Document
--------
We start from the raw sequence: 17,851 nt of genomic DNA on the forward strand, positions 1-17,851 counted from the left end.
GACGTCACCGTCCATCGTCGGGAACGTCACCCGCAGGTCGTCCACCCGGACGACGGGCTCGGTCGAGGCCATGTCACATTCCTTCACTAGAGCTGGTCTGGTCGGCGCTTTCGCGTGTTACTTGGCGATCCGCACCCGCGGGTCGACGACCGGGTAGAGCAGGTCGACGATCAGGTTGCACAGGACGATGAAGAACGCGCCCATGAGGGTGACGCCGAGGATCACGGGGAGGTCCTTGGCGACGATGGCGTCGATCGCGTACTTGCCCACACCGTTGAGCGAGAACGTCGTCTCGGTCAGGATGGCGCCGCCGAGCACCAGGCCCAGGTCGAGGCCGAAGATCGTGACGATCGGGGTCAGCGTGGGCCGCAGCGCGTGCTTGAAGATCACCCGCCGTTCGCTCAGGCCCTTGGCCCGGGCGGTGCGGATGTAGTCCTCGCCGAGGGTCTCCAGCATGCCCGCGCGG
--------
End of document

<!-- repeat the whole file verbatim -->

We start from the raw sequence: 17,851 nt of genomic DNA on the forward strand, positions 1-17,851 counted from the left end.
GACGTCACCGTCCATCGTCGGGAACGTCACCCGCAGGTCGTCCACCCGGACGACGGGCTCGGTCGAGGCCATGTCACATTCCTTCACTAGAGCTGGTCTGGTCGGCGCTTTCGCGTGTTACTTGGCGATCCGCACCCGCGGGTCGACGACCGGGTAGAGCAGGTCGACGATCAGGTTGCACAGGACGATGAAGAACGCGCCCATGAGGGTGACGCCGAGGATCACGGGGAGGTCCTTGGCGACGATGGCGTCGATCGCGTACTTGCCCACACCGTTGAGCGAGAACGTCGTCTCGGTCAGGATGGCGCCGCCGAGCACCAGGCCCAGGTCGAGGCCGAAGATCGTGACGATCGGGGTCAGCGTGGGCCGCAGCGCGTGCTTGAAGATCACCCGCCGTTCGCTCAGGCCCTTGGCCCGGGCGGTGCGGATGTAGTCCTCGCCGAGGGTCTCCAGCATGCCCGCGCGG